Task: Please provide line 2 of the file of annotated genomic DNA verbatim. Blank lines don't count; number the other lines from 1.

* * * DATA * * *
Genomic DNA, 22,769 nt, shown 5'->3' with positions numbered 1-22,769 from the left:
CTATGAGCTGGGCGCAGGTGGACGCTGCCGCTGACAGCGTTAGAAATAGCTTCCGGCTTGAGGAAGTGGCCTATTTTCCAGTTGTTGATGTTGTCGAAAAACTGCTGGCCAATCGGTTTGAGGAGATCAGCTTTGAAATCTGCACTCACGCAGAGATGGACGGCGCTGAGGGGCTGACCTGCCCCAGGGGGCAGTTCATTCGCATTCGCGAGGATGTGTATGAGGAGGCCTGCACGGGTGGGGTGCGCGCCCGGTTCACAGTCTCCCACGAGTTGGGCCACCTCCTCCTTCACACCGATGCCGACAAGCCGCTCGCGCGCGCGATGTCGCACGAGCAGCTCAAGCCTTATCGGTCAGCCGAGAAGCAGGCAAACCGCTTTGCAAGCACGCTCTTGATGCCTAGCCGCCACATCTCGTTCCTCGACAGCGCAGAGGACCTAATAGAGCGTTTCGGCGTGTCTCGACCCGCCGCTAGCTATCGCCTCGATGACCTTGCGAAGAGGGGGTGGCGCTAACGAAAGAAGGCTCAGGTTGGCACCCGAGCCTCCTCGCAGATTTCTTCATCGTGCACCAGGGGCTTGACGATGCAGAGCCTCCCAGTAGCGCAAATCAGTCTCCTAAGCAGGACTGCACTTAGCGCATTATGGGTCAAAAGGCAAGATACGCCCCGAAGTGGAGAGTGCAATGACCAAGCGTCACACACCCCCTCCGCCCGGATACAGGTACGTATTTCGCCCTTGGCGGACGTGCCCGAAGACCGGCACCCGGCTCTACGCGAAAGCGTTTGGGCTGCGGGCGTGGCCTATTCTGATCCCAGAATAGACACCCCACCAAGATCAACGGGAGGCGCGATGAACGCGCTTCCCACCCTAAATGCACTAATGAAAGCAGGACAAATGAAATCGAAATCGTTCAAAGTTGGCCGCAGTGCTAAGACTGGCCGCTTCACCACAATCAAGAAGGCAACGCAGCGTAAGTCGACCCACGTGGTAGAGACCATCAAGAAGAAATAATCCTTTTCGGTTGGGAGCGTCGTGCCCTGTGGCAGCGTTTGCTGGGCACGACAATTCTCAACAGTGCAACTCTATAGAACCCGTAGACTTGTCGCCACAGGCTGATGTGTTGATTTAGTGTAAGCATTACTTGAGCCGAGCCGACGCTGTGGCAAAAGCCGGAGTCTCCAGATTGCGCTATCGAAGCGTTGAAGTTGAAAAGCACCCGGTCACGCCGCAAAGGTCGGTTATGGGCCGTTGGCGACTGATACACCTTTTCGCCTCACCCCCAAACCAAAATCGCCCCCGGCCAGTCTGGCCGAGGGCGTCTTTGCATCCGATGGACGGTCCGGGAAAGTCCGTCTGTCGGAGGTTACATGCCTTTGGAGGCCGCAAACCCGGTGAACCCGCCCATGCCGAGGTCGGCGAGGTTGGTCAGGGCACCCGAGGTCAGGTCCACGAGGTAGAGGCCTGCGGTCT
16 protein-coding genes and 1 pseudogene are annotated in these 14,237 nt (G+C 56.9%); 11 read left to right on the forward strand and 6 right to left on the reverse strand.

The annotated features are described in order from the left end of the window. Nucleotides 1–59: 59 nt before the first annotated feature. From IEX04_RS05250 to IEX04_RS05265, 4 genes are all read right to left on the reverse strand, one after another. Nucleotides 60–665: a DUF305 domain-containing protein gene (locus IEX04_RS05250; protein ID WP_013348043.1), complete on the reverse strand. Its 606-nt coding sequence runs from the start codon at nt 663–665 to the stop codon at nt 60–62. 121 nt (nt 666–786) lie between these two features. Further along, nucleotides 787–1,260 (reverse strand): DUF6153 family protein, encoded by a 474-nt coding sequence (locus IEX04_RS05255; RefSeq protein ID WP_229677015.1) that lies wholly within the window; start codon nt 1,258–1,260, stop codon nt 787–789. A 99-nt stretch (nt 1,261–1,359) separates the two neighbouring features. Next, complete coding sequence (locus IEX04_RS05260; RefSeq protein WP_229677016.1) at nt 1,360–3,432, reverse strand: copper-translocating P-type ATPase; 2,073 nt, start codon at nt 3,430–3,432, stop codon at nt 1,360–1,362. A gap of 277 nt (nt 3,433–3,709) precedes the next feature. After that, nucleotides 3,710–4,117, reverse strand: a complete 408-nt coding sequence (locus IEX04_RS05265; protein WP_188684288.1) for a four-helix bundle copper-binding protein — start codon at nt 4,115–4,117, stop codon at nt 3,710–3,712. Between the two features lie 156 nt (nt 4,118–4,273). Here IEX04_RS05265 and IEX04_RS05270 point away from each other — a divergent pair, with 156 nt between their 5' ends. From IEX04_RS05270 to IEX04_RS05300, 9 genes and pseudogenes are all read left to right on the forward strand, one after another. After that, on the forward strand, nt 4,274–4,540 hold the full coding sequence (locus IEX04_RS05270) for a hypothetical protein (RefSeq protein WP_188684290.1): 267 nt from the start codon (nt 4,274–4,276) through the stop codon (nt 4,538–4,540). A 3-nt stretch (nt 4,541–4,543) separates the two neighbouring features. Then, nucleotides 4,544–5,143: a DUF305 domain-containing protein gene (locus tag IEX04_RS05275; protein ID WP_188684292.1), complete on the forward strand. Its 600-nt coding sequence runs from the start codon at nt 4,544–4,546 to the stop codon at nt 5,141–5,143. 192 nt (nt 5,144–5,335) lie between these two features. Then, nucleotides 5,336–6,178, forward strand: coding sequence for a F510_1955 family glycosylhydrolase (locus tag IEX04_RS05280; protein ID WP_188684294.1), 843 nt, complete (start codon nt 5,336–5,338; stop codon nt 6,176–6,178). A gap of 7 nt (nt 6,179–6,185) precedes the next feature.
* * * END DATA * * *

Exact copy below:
CTATGAGCTGGGCGCAGGTGGACGCTGCCGCTGACAGCGTTAGAAATAGCTTCCGGCTTGAGGAAGTGGCCTATTTTCCAGTTGTTGATGTTGTCGAAAAACTGCTGGCCAATCGGTTTGAGGAGATCAGCTTTGAAATCTGCACTCACGCAGAGATGGACGGCGCTGAGGGGCTGACCTGCCCCAGGGGGCAGTTCATTCGCATTCGCGAGGATGTGTATGAGGAGGCCTGCACGGGTGGGGTGCGCGCCCGGTTCACAGTCTCCCACGAGTTGGGCCACCTCCTCCTTCACACCGATGCCGACAAGCCGCTCGCGCGCGCGATGTCGCACGAGCAGCTCAAGCCTTATCGGTCAGCCGAGAAGCAGGCAAACCGCTTTGCAAGCACGCTCTTGATGCCTAGCCGCCACATCTCGTTCCTCGACAGCGCAGAGGACCTAATAGAGCGTTTCGGCGTGTCTCGACCCGCCGCTAGCTATCGCCTCGATGACCTTGCGAAGAGGGGGTGGCGCTAACGAAAGAAGGCTCAGGTTGGCACCCGAGCCTCCTCGCAGATTTCTTCATCGTGCACCAGGGGCTTGACGATGCAGAGCCTCCCAGTAGCGCAAATCAGTCTCCTAAGCAGGACTGCACTTAGCGCATTATGGGTCAAAAGGCAAGATACGCCCCGAAGTGGAGAGTGCAATGACCAAGCGTCACACACCCCCTCCGCCCGGATACAGGTACGTATTTCGCCCTTGGCGGACGTGCCCGAAGACCGGCACCCGGCTCTACGCGAAAGCGTTTGGGCTGCGGGCGTGGCCTATTCTGATCCCAGAATAGACACCCCACCAAGATCAACGGGAGGCGCGATGAACGCGCTTCCCACCCTAAATGCACTAATGAAAGCAGGACAAATGAAATCGAAATCGTTCAAAGTTGGCCGCAGTGCTAAGACTGGCCGCTTCACCACAATCAAGAAGGCAACGCAGCGTAAGTCGACCCACGTGGTAGAGACCATCAAGAAGAAATAATCCTTTTCGGTTGGGAGCGTCGTGCCCTGTGGCAGCGTTTGCTGGGCACGACAATTCTCAACAGTGCAACTCTATAGAACCCGTAGACTTGTCGCCACAGGCTGATGTGTTGATTTAGTGTAAGCATTACTTGAGCCGAGCCGACGCTGTGGCAAAAGCCGGAGTCTCCAGATTGCGCTATCGAAGCGTTGAAGTTGAAAAGCACCCGGTCACGCCGCAAAGGTCGGTTATGGGCCGTTGGCGACTGATACACCTTTTCGCCTCACCCCCAAACCAAAATCGCCCCCGGCCAGTCTGGCCGAGGGCGTCTTTGCATCCGATGGACGGTCCGGGAAAGTCCGTCTGTCGGAGGTTACATGCCTTTGGAGGCCGCAAACCCGGTGAACCCGCCCATGCCGAGGTCGGCGAGGTTGGTCAGGGCACCCGAGGTCAGGTCCACGAGGTAGAGGCCTGCGGTCT